Here’s the schedule for WNBT, the NBC station in New York City, for the week starting Sunday, January 5th, 1947. The New York Times published daily listings for TV stations alongside its comprehensive radio listings.
The first full week of 1947 was nearly identical to the previous week. The one big exception was President Harry S. Truman’s State of the Union address, delivered on Monday, January 6th.
According to The Complete Directory of Prime Time Network and Cable TV Shows, 1946-Present (8th ed.), Tele-Varieties (also known as Bristol-Myers Tele-Varieties) made its NBC network debut on Sunday, January 5th. Previously, it aired solely on WNBT in New York City.
There were no programs listed for Tuesday, January 7th or Wednesday, January 8th. The previous week, WNBT broadcast films and coverage of New Year’s Eve at Times Square on Tuesday, December 31st. On Saturday, January 11th, the station aired film shorts and a feature film.
Sunday, January 5th, 1947
8:00PM Face to Face – Cartoon Quiz
8:35PM Film Feature
9:00PM Variety Show
Monday, January 6th, 1947
1:00PM President Truman Addressing Joint Session of Congress
8:00PM Feature Film
8:20PM Television Reporter
8:40PM Televues [The Voice of Firestone Televues]
8:45PM Boxing St. Nicholas Arena (To 11)
Tuesday, January 7th, 1947
No Programs Listed
Wednesday, January 8th, 1947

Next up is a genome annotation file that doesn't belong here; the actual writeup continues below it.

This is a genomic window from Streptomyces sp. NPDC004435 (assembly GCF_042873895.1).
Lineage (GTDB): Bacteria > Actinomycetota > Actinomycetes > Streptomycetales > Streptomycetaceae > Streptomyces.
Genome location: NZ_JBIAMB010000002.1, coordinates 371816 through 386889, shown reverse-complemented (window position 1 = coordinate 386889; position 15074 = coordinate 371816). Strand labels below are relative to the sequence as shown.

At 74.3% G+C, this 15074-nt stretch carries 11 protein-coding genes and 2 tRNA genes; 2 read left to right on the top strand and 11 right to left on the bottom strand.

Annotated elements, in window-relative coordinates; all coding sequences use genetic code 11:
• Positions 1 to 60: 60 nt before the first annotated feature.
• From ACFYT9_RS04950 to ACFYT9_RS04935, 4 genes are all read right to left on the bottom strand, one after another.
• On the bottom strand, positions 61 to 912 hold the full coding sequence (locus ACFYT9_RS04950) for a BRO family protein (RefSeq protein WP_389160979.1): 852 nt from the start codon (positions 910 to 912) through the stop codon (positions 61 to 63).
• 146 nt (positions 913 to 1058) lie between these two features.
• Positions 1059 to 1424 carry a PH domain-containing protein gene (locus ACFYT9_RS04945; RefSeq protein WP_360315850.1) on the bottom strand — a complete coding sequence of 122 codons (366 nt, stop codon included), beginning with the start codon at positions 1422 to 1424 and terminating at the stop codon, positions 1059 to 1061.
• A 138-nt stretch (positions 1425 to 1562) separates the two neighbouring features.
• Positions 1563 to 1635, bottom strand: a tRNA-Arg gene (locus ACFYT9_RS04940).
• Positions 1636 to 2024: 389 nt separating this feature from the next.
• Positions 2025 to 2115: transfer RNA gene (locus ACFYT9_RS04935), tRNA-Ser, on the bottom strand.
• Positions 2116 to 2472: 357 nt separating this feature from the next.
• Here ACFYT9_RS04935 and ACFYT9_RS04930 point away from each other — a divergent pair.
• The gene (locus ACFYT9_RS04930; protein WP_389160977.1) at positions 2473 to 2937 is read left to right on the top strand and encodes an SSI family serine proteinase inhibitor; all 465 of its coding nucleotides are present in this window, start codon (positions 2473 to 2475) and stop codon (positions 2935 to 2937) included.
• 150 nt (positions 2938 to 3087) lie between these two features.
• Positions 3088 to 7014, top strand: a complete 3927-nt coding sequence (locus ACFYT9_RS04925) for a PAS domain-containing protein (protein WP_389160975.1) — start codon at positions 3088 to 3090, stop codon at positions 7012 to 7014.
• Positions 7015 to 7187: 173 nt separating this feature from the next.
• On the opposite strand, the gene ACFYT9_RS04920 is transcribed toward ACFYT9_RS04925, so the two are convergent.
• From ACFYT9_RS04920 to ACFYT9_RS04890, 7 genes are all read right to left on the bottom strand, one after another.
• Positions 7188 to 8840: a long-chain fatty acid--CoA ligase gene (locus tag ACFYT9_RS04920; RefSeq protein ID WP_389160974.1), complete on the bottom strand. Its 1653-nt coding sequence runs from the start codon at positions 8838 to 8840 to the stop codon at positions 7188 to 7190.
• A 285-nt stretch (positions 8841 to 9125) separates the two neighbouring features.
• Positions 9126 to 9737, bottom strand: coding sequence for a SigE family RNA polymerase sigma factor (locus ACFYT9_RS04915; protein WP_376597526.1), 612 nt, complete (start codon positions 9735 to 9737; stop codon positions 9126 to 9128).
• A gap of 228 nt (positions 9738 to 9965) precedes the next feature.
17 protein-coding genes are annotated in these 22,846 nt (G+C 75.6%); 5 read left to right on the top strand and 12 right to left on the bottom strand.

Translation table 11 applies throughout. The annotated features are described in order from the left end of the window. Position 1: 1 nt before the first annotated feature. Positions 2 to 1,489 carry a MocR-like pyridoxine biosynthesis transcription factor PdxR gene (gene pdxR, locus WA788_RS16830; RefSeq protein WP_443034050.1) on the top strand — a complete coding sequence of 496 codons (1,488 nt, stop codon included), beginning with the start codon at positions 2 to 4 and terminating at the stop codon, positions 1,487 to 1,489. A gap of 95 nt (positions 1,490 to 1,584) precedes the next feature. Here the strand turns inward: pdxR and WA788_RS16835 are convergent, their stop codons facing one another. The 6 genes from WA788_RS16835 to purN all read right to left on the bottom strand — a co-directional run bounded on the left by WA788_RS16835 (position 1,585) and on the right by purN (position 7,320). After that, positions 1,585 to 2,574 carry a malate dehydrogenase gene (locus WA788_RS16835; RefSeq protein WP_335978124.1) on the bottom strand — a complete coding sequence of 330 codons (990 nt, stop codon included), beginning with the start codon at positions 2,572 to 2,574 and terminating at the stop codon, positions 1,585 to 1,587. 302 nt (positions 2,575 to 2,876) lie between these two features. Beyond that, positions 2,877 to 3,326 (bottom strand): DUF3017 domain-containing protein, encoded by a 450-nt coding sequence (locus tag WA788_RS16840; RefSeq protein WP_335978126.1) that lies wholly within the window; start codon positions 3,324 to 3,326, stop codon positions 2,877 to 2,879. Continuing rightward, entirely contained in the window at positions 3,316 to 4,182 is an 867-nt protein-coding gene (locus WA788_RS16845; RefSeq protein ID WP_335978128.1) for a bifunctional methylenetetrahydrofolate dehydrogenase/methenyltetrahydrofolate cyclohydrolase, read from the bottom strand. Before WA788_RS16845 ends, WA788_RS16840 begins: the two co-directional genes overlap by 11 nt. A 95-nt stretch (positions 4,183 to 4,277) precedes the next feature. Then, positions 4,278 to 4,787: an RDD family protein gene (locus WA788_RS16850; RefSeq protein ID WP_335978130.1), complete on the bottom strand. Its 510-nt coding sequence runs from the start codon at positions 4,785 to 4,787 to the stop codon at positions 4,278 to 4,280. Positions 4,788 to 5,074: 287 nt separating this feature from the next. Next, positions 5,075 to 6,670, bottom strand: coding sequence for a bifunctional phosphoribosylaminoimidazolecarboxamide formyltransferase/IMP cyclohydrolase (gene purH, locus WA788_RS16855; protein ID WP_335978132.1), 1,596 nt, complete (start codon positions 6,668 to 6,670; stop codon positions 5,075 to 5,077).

No Programs Listed
Thursday, January 9th, 1947
7:50PM Television Newsreel
8:00PM Hour Glass: Variety
9:00PM You Are an Artist-Jon Gnagy
Friday, January 10th, 1947
8:00PM Campus Show [Campus Hoopla]
8:20PM Let’s Rhumba
8:30PM I Love to Eat
8:45PM World in Your Home–Film
9:00PM Boxing, Madison Square Garden
Saturday, January 11th, 1947
8:00PM Film Shorts
8:30PM Feature Film
Note: Television listings published in newspapers were based on information provided by stations and were subject to change at the last minute. They may not be an accurate representation of what actually aired.
2 Replies to “WNBT Schedule, Week of January 5th, 1947”
Wow, on Friday you get to see ten minutes of “Let’s Rhumba” followed by “I Love to Eat.” That appears to be the backwards version of the former standard date night of dinner and dancing.
President Truman’s speech to Congress on January 6th, 1947 was likely that year’s State Of The Union address, and was the first such speech to be telecast on a network (but it’s possible the 1946 speech may have been seen locally in Washington on WTTG).